Chairman of the Committee for Foreign Affairs of the Gruzian (=Georgian) Parliament Tedo Japaridze has basically told Mikheil Saakashvili to shut the f*** up and leave Gruzia alone. [yalensis: I tried to find a photo of Japaridze looking angry, but basically the guy always looks fairly mellow.]
I am exagerrating, of course: Being the polished diplomat, Japaridze has demanded an “official explanation” from Ukrainian government, as to why “the Governor of Odessa, Ukrainian Citizen Saakashvili is interfering in the affairs of a sovereign nation.”
This cat-fight came about when Saak commented on a legal matter in Gruzia, about which he ought to have kept mum:
The former Mayor of Tbilisi Georgy Ugulava was let out of jail on his own recognizance. Ugulava, who is a Saakashvili political ally, as is shown in this piece from a year ago, desired a Maidan-type scenario in Tbilisi, which would have brought Saakaashvili and his United National Movement back to power. This highly biased piece from Radio Free Europe gives some backstory why the “political martyr” Ugulava was in jail in the first place, and how he is now the “face of the Opposition” to the Gruzian government. The RFE piece refers to Ugulava as “Gigi”. I’m sorry, I do not speak or read Gruzian, but shouldn’t that be “Givi” ??
But anyhow, Saakashvili, just like RFE, the voice of Saak’s American masters, was ecstatic at Ugulava’s release. Saak was quick to seize on this event as evidence that the “odious regime of the Russian oligarch” (which is how he characterizes the administration of the democratically elected President Giorgi Margvelashvili) “in Tbilisi is quickly drawing to an end.”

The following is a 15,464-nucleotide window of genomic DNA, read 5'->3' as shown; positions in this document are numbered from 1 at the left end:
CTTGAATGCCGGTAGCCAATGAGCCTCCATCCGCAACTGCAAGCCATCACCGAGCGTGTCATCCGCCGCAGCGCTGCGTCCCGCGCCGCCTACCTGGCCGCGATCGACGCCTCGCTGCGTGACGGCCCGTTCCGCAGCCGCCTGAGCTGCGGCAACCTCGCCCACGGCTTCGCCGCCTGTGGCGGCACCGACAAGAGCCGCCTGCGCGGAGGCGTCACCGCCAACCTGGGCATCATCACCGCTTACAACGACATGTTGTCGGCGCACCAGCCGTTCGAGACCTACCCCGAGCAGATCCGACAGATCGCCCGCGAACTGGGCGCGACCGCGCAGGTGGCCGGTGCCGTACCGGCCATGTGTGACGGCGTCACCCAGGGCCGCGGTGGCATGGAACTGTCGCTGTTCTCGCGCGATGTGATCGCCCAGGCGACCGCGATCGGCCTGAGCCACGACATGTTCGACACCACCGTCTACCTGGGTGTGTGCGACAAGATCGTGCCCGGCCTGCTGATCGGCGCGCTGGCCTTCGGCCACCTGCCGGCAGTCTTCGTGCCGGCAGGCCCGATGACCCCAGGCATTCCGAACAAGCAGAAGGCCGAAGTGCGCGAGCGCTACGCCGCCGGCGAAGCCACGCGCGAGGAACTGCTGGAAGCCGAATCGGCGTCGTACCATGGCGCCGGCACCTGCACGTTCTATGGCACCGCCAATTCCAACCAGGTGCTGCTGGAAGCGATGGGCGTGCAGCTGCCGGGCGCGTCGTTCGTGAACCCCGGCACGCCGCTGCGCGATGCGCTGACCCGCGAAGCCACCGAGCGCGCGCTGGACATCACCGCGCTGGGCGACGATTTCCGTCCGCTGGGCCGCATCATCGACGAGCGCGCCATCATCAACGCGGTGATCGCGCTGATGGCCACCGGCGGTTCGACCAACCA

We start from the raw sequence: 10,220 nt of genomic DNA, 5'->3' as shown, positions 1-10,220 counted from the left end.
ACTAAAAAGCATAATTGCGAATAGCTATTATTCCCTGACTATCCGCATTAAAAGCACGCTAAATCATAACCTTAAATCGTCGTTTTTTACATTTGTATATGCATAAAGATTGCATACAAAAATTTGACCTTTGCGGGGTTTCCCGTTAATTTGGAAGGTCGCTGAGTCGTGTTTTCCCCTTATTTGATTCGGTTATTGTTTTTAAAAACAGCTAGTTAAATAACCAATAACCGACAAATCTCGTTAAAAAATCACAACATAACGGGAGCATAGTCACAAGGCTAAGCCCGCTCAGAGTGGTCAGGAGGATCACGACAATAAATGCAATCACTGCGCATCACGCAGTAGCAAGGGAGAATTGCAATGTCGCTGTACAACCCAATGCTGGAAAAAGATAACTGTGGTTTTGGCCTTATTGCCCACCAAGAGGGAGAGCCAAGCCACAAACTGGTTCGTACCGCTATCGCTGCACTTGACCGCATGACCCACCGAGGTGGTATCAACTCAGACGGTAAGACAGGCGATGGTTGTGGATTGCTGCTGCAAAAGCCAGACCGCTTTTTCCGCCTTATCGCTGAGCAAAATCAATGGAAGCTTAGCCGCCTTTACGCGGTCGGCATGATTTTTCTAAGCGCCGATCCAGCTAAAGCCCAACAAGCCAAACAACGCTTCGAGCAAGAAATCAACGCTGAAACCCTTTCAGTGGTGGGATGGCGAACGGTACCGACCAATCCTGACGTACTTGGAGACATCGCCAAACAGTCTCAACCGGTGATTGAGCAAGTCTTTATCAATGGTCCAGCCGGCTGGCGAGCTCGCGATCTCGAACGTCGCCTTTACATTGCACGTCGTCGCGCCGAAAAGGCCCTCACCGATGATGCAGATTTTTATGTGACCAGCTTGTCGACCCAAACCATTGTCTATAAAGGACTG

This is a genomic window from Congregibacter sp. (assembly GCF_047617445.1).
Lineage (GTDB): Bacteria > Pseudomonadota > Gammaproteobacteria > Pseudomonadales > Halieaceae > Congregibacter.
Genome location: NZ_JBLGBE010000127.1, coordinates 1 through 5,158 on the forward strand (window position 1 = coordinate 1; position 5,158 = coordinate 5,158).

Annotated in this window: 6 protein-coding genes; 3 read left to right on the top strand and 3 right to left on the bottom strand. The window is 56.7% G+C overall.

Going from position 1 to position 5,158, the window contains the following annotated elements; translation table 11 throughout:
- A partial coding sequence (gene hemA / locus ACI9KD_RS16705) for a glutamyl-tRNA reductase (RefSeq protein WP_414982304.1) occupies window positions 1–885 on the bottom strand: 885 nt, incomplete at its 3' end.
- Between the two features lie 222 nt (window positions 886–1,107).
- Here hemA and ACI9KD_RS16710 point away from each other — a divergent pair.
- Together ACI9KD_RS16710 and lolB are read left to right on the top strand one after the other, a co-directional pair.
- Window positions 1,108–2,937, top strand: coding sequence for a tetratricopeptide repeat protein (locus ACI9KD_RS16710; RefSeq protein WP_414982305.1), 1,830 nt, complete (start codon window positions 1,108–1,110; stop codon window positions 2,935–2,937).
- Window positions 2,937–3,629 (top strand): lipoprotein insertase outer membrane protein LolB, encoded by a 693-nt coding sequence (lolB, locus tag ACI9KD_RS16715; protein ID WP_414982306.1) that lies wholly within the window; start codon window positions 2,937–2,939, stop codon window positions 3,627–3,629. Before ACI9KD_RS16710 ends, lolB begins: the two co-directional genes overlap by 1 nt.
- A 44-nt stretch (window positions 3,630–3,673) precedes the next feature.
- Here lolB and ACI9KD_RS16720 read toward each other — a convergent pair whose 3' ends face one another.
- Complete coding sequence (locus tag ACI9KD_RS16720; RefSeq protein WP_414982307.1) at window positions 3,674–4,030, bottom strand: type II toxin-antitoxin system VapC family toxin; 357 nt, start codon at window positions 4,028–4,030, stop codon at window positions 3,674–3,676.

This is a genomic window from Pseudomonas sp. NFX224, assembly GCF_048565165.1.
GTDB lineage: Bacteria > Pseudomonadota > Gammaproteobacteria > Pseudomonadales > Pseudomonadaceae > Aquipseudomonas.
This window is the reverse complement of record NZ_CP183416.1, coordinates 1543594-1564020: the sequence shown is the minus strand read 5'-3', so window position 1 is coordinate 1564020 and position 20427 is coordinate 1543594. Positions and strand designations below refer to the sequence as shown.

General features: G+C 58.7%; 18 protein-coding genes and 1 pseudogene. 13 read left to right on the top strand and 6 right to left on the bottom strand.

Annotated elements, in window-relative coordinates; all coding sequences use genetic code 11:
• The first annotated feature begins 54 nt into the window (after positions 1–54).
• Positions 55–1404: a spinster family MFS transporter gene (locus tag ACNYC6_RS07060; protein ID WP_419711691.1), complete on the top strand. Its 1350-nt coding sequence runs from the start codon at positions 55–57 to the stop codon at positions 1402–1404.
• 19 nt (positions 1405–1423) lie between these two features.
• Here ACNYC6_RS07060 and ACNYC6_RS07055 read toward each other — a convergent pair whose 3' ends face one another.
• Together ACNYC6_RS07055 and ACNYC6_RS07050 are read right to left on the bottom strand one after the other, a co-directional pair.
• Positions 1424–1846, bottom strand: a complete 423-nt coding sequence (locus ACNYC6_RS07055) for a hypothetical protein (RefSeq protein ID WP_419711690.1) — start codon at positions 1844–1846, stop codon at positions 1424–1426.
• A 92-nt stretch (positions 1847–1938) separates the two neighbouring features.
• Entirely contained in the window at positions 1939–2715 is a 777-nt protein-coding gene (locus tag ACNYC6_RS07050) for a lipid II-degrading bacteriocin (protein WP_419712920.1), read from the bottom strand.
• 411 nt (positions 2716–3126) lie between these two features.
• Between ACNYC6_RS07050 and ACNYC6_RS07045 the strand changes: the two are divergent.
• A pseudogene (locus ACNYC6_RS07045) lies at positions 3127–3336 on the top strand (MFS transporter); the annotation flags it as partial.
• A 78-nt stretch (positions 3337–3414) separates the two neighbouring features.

Upon which, Japaridze made the following utterance, pointing out that under the Saakashvili regime, the Gruzian courts had become simply a tool of the ruling political party, and that long-term pre-trial incarcerations had become the norm:
“I would like to hear the official position of Kiev, whether or not they agree with Saakashvili’s latest routine attack against the Gruzian government and its institutions, and namely against the court system which nowadays, unlike in previous years [under Saakashvili] is an independent judiciary, free from government interference.”
Japaridze went on to point out, that true judicial reforms enabled the Constitutional Court to act independently of the ruling party; hence when the court revoked the norm (introduced under Saakashvili regime in 2010) of lengthy pre-trial incarcerations, this fact allowed even people like Ugulava to take advantage and get out on bail, pending his trial. Japaridze reminded Saak that Ugulava still remains accused of a number of serious crimes.
While seeking an official explanation from Kiev, Japaridze also reminded his Ukrainian colleagues, that Saakashvili himself is on the “most-wanted” list in Gruzia. Wanted under 4 statutes of the criminal code.
In conclusion, Saakashvili ought to stuff a tie in it, and keep his mouth shut about Gruzian internal affairs.